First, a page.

Not even “Saturday Night Live” writers are safe from the Ivy-League PC crowds.
Nimesh Patel, comedian, Emmy Award nominated writer, and the first Indian-American writer for SNL, was performing stand-up comedy last Friday for an event hosted by Columbia University’s Asian American Alliance (AAA). But mid-set, the 32-year-old was removed from the stage because his jokes were making some audience members uncomfortable.
The event was called cultureSHOCK: Reclaim, but apparently attendees neither wanted a shock nor to reclaim anything, as Patel’s treatment shows.
Patel’s set focused on his experiences growing up in a diverse neighborhood in New York City, according to the student newspaper the Columbia Spectator. But when he made a joke about a gay, black man he knew growing up, things turned sour. Patel joked that being gay couldn’t possibly be a choice because “no one looks in the mirror and thinks, ‘this black thing is too easy, let me just add another thing to it.’”
The Spectator reported that 30 minutes into Patel’s set, AAA members “interrupted the performance, denounced his jokes about racial identities and sexual orientation, and provided him with a few moments for closing remarks.” The report added that Patel’s jokes about sexual orientation received fewer laughs from the audience.
Patel stood his ground when asked to leave. He said he identified with Asian Americans, insisted his jokes weren’t offensive, and that these ideas were found “in the real world.” This was too much for the Columbia snowflakes, and Patel’s microphone was cut.
The event, according to the Spectator is “an annual charity showcase featuring a fashion show, productions by various student groups and a famous performer, aims to provide a platform for Asian American artistic expression and breakthrough harmful stereotypes.” Apparently, “artistic expression” actually means “carefully censored politically correct expression,” and “breakthrough harmful stereotypes” actually means “don’t mention any harmful stereotypes.”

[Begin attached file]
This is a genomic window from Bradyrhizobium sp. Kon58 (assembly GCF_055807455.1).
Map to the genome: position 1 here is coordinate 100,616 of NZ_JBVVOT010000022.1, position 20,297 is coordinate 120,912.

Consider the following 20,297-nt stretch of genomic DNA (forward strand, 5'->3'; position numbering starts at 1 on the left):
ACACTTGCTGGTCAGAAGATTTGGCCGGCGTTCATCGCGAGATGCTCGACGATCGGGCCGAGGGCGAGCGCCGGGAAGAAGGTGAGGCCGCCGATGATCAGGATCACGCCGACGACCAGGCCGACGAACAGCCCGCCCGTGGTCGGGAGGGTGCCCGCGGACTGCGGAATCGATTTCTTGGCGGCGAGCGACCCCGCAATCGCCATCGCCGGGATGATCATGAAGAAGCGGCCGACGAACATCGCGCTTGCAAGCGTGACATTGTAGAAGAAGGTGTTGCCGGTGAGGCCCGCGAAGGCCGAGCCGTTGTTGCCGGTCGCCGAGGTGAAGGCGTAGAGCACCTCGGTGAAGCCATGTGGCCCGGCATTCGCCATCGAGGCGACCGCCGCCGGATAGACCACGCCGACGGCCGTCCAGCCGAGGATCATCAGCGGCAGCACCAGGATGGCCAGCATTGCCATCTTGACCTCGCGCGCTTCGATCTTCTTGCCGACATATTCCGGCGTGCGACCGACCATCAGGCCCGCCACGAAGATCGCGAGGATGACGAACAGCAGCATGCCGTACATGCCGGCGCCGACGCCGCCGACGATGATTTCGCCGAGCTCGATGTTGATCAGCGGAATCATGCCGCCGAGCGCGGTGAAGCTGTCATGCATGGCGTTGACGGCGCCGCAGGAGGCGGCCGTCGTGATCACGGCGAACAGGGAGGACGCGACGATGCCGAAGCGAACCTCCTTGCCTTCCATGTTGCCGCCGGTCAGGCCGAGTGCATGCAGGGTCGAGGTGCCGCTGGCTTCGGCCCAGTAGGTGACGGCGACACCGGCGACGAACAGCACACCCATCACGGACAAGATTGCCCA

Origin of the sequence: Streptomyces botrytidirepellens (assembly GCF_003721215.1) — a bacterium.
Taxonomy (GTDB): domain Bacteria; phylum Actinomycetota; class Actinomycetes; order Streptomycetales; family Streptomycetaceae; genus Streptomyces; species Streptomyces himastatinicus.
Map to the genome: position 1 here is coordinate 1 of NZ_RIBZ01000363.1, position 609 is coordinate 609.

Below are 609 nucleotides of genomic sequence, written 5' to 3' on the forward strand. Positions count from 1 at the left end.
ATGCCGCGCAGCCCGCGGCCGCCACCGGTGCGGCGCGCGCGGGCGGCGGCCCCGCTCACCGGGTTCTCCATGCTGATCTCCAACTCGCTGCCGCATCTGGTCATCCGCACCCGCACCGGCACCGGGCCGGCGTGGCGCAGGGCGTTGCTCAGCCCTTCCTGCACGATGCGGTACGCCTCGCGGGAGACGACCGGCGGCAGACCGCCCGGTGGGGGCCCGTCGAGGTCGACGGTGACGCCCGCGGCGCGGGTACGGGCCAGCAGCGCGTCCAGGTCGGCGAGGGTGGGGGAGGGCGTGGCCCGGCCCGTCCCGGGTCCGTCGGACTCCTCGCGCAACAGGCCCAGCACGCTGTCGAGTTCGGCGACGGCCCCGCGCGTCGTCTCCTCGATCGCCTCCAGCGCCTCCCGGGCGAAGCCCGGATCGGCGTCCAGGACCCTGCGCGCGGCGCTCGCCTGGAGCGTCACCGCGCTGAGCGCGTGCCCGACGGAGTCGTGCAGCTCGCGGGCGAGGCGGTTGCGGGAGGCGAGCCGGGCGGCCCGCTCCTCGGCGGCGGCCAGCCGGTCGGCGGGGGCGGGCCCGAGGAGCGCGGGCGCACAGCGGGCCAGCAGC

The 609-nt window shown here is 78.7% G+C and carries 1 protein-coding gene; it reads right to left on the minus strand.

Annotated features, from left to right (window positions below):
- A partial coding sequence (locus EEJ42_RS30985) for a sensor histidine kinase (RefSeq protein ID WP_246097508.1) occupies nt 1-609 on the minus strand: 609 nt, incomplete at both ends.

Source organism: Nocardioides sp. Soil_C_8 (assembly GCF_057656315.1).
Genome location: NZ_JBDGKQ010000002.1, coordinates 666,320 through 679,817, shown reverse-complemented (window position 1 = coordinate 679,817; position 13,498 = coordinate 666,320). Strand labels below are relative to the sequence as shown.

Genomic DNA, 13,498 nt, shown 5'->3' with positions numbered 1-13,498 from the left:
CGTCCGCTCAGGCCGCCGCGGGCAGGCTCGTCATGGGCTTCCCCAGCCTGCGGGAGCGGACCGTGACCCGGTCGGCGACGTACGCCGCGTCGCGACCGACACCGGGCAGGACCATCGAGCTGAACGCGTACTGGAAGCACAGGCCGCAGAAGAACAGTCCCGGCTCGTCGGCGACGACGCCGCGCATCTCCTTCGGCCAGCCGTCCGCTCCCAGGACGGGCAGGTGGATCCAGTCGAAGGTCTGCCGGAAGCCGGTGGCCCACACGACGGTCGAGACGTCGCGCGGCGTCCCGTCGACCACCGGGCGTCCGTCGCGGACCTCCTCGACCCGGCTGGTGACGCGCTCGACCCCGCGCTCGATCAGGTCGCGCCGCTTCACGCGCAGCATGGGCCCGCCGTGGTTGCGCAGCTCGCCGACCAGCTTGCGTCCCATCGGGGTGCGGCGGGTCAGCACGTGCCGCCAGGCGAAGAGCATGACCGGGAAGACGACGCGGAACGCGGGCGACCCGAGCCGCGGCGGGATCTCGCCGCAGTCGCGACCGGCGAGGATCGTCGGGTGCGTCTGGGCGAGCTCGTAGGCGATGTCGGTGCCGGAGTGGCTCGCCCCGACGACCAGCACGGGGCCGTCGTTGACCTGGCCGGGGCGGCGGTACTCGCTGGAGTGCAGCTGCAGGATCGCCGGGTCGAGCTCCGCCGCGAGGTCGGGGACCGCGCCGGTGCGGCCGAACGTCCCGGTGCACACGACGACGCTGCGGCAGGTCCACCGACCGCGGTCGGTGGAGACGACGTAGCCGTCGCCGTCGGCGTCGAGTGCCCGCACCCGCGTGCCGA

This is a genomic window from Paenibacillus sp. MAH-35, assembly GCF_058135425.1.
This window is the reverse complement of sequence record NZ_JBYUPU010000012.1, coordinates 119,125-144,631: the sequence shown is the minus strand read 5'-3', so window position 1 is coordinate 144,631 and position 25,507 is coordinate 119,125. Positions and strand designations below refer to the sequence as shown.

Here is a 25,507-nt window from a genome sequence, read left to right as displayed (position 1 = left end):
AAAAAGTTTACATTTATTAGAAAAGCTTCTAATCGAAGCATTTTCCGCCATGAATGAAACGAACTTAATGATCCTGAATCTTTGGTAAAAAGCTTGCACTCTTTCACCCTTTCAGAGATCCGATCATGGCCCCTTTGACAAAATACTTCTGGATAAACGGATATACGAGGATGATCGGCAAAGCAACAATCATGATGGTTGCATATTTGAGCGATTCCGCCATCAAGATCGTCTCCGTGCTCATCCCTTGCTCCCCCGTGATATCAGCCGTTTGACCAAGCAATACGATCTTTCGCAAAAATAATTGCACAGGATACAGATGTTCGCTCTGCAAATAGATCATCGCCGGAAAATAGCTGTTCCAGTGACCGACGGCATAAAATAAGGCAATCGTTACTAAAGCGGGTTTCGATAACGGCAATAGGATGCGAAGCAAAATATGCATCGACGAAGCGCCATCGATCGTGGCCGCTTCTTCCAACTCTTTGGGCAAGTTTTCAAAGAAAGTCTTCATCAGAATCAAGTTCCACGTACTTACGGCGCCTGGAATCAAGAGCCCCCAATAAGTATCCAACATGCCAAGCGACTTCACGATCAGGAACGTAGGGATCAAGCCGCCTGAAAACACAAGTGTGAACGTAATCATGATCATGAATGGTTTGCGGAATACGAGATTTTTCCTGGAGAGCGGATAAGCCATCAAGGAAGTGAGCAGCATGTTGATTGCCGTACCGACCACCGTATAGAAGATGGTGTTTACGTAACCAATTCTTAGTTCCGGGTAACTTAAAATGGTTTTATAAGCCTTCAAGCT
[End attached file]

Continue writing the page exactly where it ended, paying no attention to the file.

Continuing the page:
Columbia freshmen Adam Warren agreed with AAA’s decision to remove Patel.
“The message they were trying to send with the event was opposite to the jokes he was making, and using people’s ethnicity as the crux of his jokes could be funny but still offensive … He definitely wasn’t the most crass comedian I’ve ever heard but for the event it was inappropriate,” he told the Spectator.
Not all audience members were offended (so there is still some hope for humanity). Elle Ferguson, a freshman at Columbia’s sister school Barnard College, said she wasn’t offended by Patel’s set.
“While what some of the things that he said might have been a bit provoking to some of the audience, as someone who watches comedy a lot, none of them were jokes that I hadn’t heard before and none of them were jokes that elicited such a response in my experience,” Ferguson told the Spectator. “[AAA] should have talked to him beforehand especially because comedy is known for being ground-breaking and for pushing boundaries.”
Naturally, at least one student had to insist the current politically correct movement – which labels opposing ideas and unpopular facts as “hate speech” – is making the world a better place.
“I really dislike when people who are older say that our generation needs to be exposed to the real world. Obviously the world is not a safe space but just accepting that it’s not and continuing to perpetuate the un-safeness of it… is saying that it can’t be changed,” said freshman Sofia Jao. “When older generations say you need to stop being so sensitive, it’s like undermining what our generation is trying to do in accepting others and making it safer.”